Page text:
The NZASE (New Zealand Association of Science Educators) recently interviewed teachers taking part in our Y9 and Y10 Integrated Studies. The following is an excerpt from Mike Stone's article.
Whiria te tāngata - Weave the people together Whakatauki for Linwood’s integrated programme.
Helen Mora is the Science HoLA at Linwood College. She gathered a group of teachers together to talk with us about their school’s integrated program.
At Linwood, Year 9 and 10 students participate in integrated units, taught by pairs of teachers covering different areas of the curriculum - English, Maths, Science and Social Studies as well as PE, Māori and Technology.
Classes are organised into the school’s four houses, and each pair teaches the prepared unit to a class from a different house each term, fine-tuning as they go. Topics for 2020 are listed here.
These courses bring together different learning areas of the school in a way that enables students to develop a deep understanding of what can be complex ideas and skills. It also models the interdisciplinary way we experience the real world. This is the second year of Integrated Studies, starting with Year 9 in 2019, introducing Year 10 this year and planning for integrated courses in L1 in 2021.
Angela Johnson (Science) and Nick Colville (English) are teaching a genetics ethics unit this year. They use the Stan Walker video and The Gene Seekers booklet to set the context. They plan together and each specialist teaches to their strength, with the other teacher assisting in the classroom. This blends as the year progresses.
Lessons often start with a pertinent reading, which may be science-based or not. Progress during the unit is measured using ARB tasks for Do Nows or end-of-lesson checks. The summative assessment is still being planned.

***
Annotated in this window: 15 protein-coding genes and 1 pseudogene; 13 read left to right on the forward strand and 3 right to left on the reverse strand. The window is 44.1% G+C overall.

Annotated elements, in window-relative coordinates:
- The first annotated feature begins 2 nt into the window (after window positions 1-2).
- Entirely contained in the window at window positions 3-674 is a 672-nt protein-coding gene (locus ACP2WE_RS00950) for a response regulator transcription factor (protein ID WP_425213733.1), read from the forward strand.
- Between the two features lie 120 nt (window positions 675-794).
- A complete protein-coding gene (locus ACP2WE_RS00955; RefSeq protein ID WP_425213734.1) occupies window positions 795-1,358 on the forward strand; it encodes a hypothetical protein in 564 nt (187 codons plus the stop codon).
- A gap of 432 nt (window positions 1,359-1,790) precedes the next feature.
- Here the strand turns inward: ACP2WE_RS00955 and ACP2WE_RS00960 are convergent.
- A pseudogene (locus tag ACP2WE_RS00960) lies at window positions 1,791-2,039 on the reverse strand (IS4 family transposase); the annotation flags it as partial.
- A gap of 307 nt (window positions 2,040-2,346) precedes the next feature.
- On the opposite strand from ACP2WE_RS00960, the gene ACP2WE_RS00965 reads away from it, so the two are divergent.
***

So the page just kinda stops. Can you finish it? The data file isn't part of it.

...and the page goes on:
Miriam Bulger (Technology) and Olivia Silvester (Maths) are teaching a unit making, adapting and testing catapults, and will use them to destroy a castle wall at the end of the unit. Students see a real application for their maths, the technology process and underpinning science concepts, although some still struggle with the calculations. She enjoys the delight when a student finds the factor that makes the difference between a 60cm shot and a 3m shot.
One of the positive outcomes of an integrated course was observed in a unit on Forensics (taught by Science and English) last year. In this unit students learn simple science skills - fingerprinting, chromatography and fibre examination. Their learning was brought together in the assessment when they had to present their evidence in a court case, using four suspects from the school community. Helen said, “By doing it with English we ended up with a result science could never have got by itself. The court session took three weeks, and gave the whole unit a different focus and made for rich learning. We loved it, and the kids loved it.”
There are many benefits for teachers. Nick Colville says, ”When we work with a teacher of another subject we learn about that subject. And it’s great to work with another adult, sharing ideas, helping each other, creating lesson plans. It’s fun and the students enjoy the banter between us.” Angela Johnson says, “I can google the answer to a student question while the other teacher is leading the lesson.” “Students find it hard at the start,” says Miriam, “getting used to this new way of doing things. But by the end of the year this integrated class is my favourite – the students are more mature and ‘integration-trained’. Students can’t tell the difference between the learning areas. But they do see the purpose of maths better.”
This group of Linwood College teachers suggests that those trying integration “need someone you can work with, time, and an ability to brainstorm ideas”.